Do you like paying taxes each year? Most business owners can probably agree that writing a check to Uncle Sam isn’t at the top of their favorites list.

Running a business does come with the ability to use special deductions and credits to reduce your tax burden. To effectively minimize your tax bill, take all qualifying business expenses, leverage tax deductions and credits, and implement tax planning strategies.

Take All Qualifying Business Expenses

According to the IRS, a qualifying business expense is a cost that is ordinary and necessary. This means that in order to be deductible, the expense must directly relate to your business. For example, buying sunscreen for a family vacation wouldn’t be a qualifying expense for your sewing business. There are many different categories of expenses to watch out for, which include:

  • Bank Fees
  • Business Insurance
  • Travel
  • Meals and Entertainment
  • Office Supplies
  • Vehicle Costs
  • Dues and Subscriptions
  • Advertising
  • Legal and Professional Fees

For sole proprietors and single-member LLCs, these expenses will be reported on Schedule C, while other business types will file a business return. Regular bookkeeping helps ensure you are catching all qualifying transactions throughout the year.

Leverage Tax Deductions and Credits

After you have solidified your business expenses and income, it’s time to leverage tax deductions and credits. The IRS and many state agencies offer tax breaks for business owners. After all, businesses are what stimulate the economy. Some common tax deductions and credits that your small business may qualify for include:

  • Qualified Business Income Deduction – This is a deduction on the individual tax return which can deduct up to 20% of your business’s net income.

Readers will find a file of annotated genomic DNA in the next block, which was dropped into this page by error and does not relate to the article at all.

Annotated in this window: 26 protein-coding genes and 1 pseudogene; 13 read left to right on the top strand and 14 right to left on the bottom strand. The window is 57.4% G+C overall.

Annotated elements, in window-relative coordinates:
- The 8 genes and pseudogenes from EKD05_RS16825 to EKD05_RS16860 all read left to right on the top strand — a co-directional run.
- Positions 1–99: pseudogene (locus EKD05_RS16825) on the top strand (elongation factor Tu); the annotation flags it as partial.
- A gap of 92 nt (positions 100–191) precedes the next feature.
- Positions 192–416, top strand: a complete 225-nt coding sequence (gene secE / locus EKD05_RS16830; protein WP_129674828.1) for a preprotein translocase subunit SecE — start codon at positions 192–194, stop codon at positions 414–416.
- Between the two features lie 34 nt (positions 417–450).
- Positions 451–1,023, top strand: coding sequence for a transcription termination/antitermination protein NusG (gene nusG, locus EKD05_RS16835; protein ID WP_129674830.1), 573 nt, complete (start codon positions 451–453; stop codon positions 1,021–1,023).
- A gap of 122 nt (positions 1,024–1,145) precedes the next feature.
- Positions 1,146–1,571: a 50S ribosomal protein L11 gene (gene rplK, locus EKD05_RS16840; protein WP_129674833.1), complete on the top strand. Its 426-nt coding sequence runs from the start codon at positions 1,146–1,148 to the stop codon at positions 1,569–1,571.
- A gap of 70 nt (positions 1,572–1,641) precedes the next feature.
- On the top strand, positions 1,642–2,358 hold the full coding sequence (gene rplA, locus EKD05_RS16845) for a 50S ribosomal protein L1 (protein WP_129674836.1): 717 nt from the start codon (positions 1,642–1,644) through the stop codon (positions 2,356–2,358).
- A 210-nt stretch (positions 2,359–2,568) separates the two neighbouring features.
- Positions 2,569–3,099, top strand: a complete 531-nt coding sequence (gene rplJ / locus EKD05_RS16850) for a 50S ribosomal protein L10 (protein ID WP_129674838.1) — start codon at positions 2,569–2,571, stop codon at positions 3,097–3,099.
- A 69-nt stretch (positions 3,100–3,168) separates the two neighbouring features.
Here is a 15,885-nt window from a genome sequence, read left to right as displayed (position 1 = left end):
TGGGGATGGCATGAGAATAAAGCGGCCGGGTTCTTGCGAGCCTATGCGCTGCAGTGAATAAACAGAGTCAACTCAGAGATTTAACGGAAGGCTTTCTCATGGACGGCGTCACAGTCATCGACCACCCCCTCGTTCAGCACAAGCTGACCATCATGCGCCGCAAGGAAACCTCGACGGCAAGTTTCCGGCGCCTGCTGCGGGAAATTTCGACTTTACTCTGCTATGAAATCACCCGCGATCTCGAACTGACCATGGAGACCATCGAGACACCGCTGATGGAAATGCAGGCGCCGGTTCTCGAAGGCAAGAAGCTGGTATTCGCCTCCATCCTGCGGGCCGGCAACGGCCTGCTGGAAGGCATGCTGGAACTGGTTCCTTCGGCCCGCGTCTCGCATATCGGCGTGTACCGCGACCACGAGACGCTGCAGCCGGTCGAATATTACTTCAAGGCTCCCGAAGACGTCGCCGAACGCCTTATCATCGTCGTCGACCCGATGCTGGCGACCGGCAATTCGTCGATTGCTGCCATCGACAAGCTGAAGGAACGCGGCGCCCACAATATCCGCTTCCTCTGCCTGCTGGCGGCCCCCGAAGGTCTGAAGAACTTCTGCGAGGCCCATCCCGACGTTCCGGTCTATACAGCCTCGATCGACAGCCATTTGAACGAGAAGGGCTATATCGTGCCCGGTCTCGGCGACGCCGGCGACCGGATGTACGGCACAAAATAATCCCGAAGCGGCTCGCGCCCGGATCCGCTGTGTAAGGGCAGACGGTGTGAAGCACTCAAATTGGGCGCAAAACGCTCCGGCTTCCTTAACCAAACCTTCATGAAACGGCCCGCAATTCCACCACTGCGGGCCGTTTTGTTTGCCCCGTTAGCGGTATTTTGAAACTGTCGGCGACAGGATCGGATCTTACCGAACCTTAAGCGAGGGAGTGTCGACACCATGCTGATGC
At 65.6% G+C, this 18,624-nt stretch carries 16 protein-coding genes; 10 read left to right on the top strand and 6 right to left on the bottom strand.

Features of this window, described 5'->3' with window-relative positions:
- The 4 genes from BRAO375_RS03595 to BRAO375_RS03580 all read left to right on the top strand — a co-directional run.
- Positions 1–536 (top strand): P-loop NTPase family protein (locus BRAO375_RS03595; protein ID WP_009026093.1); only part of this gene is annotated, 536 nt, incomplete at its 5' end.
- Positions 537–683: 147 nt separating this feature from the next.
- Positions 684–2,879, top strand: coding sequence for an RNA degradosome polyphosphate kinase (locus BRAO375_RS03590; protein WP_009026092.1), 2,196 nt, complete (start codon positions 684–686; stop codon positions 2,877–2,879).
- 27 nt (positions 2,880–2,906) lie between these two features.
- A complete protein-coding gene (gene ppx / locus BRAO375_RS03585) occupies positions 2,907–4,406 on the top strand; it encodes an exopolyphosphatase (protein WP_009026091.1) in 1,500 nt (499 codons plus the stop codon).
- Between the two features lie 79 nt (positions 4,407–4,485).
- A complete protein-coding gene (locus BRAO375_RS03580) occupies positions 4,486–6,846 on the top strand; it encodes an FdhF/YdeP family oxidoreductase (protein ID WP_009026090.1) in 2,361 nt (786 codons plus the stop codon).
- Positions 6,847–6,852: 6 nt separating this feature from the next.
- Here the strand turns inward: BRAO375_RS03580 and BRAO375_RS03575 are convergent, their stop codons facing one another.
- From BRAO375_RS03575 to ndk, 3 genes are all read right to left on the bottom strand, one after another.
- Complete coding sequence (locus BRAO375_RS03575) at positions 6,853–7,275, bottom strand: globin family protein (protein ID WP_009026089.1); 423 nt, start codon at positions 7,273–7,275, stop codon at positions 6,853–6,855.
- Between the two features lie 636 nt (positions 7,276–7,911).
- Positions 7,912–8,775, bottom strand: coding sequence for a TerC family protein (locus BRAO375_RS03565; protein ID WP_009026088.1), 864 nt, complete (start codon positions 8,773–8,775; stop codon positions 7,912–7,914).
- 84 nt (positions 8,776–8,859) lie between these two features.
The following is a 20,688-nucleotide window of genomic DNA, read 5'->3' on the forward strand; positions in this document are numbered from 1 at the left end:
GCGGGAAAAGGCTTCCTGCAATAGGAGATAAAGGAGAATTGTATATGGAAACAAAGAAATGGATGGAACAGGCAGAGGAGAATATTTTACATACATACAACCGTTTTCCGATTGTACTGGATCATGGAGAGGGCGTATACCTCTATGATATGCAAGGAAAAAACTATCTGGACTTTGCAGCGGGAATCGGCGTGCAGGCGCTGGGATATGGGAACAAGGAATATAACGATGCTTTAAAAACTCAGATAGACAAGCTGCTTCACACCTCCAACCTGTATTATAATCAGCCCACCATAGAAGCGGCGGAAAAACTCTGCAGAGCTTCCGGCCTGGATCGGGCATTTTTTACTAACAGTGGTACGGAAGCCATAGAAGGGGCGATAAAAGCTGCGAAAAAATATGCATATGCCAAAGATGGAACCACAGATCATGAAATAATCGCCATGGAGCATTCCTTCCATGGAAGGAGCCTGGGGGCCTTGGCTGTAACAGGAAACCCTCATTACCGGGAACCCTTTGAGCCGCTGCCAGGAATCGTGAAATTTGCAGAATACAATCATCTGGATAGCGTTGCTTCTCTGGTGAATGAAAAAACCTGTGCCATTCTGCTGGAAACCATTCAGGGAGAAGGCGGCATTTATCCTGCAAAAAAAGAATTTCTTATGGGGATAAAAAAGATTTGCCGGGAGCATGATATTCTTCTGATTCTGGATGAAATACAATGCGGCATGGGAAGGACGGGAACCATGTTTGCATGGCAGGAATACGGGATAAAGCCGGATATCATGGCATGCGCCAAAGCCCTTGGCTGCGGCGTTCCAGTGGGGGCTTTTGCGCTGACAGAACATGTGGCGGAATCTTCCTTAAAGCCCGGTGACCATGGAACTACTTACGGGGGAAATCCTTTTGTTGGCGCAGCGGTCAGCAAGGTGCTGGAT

• Self-Employed Tax Deduction – This is a deduction designed to offset the employer portion of self-employment taxes paid on business profits.
  • Home Office Deduction – Small businesses often work out of their house, giving way to a deduction of rent, mortgage payments, home insurance, utilities, and repairs.
  • Shareholder Insurance Deduction – If the business pays the insurance premiums for shareholders with over a 2% interest in the s-corporation, the wages must be added back to the W-2. However, there is an offsetting deduction available on the individual tax return.
  • Research and Development Credit – Businesses that are actively trying to improve a process or product may be eligible to receive a credit for research expenses, such as supplies and labor.

Implement Tax Planning Strategies

The third component of reducing your tax bill is to implement tax planning strategies. Tax planning involves legally reducing your tax burden through creative strategies. Some common strategies that you may consider implementing include:

  • Leverage Special Depreciation Options
  • Switch Accounting Methods
  • Defer Income/Speed Up Expenses
  • Utilize Fringe Benefits
  • Optimize Your Retirement Plan
  • Take Coronavirus Relief


Taking all qualifying business expenses, leveraging tax deductions and credits, and implementing tax planning strategies are three ways to reduce your tax bill each year. Uncovering which deductions, credits, and tax planning strategies are right for your business can be confusing, which is why it’s important to work with an accounting expert, like BUSINESS. Reach out today to learn more.